And finally, he’s not a governor, senator, or even a representative. He’s a mayor, and while it would not be surprising to see New York mayors Rudy Giuliani or Michael Bloomberg run for president, Buttigieg is mayor of South Bend, Indiana—a city 1.5% the size of NYC. By comparison of U.S. population, that would qualify him to run for governor of South Carolina—almost—not president.
So let’s look at Buttigieg’s positives. He’s young. He’s (face it) white. He’s from the heartland—right in the middle of the states Trump shockingly carried (but turned against him in 2018). However, Buttigieg’s real “trump card” is his military service. That would be powerful against Trump, who is considered a pampered draft-dodger, as noted in Military Times.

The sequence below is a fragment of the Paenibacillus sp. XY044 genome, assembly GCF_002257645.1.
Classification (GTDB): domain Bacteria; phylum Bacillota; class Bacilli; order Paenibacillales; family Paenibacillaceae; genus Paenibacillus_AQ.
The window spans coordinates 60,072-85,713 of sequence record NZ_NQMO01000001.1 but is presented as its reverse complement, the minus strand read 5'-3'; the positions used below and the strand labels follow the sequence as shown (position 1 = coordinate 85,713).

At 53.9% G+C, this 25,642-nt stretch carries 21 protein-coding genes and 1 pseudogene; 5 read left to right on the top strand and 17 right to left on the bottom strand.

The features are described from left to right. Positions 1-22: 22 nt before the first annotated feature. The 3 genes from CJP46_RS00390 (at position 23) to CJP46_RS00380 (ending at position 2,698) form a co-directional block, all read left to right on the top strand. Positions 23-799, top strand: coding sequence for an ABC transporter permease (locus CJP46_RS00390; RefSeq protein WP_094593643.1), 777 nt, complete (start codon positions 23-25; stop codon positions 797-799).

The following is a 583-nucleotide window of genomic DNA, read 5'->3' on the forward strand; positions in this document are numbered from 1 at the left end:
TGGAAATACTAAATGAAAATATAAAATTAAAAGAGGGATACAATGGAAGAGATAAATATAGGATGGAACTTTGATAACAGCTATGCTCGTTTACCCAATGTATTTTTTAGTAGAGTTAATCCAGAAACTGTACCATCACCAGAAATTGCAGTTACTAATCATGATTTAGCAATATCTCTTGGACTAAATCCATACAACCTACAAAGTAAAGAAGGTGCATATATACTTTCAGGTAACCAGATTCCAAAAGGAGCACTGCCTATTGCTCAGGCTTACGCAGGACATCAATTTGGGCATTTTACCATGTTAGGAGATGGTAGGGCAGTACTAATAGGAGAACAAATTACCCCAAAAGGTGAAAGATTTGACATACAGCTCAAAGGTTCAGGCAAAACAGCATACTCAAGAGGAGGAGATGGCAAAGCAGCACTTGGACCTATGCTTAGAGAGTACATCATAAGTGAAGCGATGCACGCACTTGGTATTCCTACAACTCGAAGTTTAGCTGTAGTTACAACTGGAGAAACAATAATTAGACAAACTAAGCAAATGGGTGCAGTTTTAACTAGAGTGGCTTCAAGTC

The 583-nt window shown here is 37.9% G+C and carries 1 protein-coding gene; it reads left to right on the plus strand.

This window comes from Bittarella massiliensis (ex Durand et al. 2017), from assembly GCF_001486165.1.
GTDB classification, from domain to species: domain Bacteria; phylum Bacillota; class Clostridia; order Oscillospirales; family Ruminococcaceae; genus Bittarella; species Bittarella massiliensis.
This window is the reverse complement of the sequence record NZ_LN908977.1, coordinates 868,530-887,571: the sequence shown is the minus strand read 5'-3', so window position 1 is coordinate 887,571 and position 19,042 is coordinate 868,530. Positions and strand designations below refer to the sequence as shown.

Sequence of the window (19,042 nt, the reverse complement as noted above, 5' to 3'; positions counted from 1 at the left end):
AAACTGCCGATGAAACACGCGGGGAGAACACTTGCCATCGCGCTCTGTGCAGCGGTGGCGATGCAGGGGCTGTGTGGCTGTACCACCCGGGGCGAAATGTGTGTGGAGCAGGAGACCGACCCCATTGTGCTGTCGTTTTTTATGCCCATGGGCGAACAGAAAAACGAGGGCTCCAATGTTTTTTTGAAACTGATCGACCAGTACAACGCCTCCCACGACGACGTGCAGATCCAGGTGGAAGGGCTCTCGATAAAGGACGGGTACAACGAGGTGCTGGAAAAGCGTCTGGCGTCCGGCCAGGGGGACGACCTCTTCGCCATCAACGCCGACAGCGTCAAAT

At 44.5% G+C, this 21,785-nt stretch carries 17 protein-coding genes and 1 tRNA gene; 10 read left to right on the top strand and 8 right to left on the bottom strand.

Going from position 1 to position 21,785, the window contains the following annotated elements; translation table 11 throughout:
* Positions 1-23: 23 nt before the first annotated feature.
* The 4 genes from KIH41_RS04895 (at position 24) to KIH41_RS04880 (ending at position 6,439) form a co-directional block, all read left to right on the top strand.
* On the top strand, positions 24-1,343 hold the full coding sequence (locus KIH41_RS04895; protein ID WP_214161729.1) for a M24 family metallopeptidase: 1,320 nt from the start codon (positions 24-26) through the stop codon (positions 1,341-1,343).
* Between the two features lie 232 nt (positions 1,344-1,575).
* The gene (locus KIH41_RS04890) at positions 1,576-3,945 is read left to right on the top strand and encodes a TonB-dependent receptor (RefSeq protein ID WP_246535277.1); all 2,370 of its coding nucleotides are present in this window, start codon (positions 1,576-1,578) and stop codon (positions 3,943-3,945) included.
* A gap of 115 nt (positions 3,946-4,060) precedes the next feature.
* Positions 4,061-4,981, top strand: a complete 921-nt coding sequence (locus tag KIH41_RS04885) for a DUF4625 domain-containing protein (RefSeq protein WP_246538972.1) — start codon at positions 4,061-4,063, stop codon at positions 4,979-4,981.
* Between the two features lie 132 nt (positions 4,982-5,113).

Of all of Buttigieg’s positives, that is the strongest, not only because America knows it owes a debt to the “one percent” who actually fight for us. But this, again, is about character. If you listen to Buttigieg speak, yes, he seems reasonable and intelligent. He has a firm grasp of the issues and is not extreme. But Buttigieg’s most attractive personality trait is that he is very disciplined.
Trump won the 2016 GOP nomination, primarily, because he was not taken seriously. His Republican opponents thought he was a clown, looking for his “15 minutes of fame,” as Andy Warhol famously said.
They thought he would drop out, if it looked as if he might win, the way Ross Perot did in the 1992 general election.